Apatosaurus fossils were first found in 1877 in the Morrison Formation, a location that boasts a wealth of dinosaur fossils from the Jurassic Period. Much of the skeleton was found, with the skull being the main element that was missing.
Museums were keen to mount skeletal reconstructions of these massive long-necked dinosaurs after their discovery, to attract visitors who wanted to view the bones of these ancient massive creatures. A mount of Apatosaurus was constructed for the American Museum of Natural History, but since no Apatosaurus skull was known at the time, the skull was reconstructed based on that of Camarasaurus. In 1909 an Apatosaurus skull discovery would show its head was actually long and narrow like Diplodocus, rather than deep and short like that of Camarasaurus.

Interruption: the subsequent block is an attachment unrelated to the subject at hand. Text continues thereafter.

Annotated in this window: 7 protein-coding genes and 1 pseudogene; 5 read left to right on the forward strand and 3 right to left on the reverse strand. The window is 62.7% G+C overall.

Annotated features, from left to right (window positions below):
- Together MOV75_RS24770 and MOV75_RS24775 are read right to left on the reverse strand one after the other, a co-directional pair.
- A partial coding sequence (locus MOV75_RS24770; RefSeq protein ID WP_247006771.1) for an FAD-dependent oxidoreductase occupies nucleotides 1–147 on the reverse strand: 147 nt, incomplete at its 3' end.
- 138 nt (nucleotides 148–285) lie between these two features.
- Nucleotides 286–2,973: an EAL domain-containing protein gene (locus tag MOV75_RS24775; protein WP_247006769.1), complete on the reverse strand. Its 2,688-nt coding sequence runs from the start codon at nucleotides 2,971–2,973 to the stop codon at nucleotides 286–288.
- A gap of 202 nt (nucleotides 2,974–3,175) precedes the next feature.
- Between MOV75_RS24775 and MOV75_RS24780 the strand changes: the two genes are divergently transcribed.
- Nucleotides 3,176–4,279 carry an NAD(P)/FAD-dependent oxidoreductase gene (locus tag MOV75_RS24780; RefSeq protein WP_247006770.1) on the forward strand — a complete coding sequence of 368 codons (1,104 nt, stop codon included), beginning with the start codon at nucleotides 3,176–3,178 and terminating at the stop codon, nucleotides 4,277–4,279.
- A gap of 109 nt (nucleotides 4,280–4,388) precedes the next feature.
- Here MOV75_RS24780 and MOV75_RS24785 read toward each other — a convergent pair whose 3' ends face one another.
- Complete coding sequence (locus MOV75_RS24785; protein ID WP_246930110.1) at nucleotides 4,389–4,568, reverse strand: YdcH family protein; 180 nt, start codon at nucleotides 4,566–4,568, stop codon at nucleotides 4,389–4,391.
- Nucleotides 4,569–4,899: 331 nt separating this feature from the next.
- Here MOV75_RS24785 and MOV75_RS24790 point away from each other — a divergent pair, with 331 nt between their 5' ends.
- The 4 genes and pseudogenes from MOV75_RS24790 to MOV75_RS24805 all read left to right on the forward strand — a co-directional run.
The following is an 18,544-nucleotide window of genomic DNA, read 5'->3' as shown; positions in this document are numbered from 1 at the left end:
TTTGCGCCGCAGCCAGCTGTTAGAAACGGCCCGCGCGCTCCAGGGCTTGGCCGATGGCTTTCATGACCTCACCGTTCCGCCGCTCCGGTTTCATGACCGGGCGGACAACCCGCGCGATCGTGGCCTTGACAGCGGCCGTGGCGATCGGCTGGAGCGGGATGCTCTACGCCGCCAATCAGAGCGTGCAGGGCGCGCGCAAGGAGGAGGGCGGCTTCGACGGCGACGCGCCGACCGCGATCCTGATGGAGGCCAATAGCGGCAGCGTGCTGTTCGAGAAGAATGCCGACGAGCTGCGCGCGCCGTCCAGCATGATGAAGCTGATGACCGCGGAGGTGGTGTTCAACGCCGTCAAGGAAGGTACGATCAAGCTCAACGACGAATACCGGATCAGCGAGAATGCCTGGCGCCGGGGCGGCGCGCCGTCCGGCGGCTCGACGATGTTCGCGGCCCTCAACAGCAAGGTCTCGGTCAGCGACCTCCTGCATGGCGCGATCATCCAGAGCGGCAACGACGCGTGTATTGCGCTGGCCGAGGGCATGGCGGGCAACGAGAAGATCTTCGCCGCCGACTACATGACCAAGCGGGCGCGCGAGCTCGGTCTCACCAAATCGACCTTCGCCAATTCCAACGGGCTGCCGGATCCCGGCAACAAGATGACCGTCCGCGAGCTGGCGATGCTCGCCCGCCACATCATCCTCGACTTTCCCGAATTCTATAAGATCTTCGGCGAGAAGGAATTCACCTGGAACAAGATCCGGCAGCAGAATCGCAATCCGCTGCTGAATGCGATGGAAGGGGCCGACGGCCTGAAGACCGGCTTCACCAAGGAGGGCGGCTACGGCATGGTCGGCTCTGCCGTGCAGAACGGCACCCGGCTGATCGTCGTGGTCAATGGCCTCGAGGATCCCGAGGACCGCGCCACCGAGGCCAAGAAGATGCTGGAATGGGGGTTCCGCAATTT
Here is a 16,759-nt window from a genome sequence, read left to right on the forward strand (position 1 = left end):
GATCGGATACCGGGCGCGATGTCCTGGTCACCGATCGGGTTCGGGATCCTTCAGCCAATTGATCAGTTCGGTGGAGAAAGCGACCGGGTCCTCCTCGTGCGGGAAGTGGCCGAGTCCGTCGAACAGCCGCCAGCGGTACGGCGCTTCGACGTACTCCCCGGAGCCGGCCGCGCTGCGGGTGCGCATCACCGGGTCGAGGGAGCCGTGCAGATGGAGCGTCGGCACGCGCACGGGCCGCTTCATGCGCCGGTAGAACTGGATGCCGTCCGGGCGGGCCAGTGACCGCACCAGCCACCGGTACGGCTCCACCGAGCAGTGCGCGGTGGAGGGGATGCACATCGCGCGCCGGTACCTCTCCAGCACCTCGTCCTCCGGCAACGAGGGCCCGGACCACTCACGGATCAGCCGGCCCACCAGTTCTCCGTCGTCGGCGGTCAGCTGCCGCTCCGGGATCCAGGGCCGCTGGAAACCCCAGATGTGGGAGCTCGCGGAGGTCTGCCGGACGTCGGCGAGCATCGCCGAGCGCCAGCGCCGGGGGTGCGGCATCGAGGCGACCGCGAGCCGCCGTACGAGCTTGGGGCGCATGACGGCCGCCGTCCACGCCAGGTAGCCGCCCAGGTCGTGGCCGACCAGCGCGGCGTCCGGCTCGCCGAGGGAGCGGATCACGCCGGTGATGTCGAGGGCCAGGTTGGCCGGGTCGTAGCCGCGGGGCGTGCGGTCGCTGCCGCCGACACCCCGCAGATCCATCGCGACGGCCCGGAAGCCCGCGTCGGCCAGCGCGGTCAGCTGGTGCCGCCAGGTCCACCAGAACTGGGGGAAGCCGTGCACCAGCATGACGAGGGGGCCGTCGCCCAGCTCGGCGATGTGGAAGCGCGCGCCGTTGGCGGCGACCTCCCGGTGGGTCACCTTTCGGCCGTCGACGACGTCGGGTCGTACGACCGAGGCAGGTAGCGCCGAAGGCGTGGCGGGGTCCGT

In the early 1900s, it was also determined that Apatosaurus and another dinosaur, Brontosaurus, likely represented different ages of the same dinosaur. Since Apatosaurus was the earlier discovery, its name was kept and Brontosaurus was no more. However, the American Museum of Natural History labeled their mount Brontosaurus, and thus the name became popular among the public.
The skull would not be officially mentioned in scientific literature until the 1970s, and the first mount of an Apatosaurus with an accurate skull would appear in the Carnegie Museum in 1979.
In 2015, new studies showed significant differences between Apatosaurus and the remains originally named Brontosaurus, so Brontosaurus was once again given status as a distinct genus from Apatosaurus.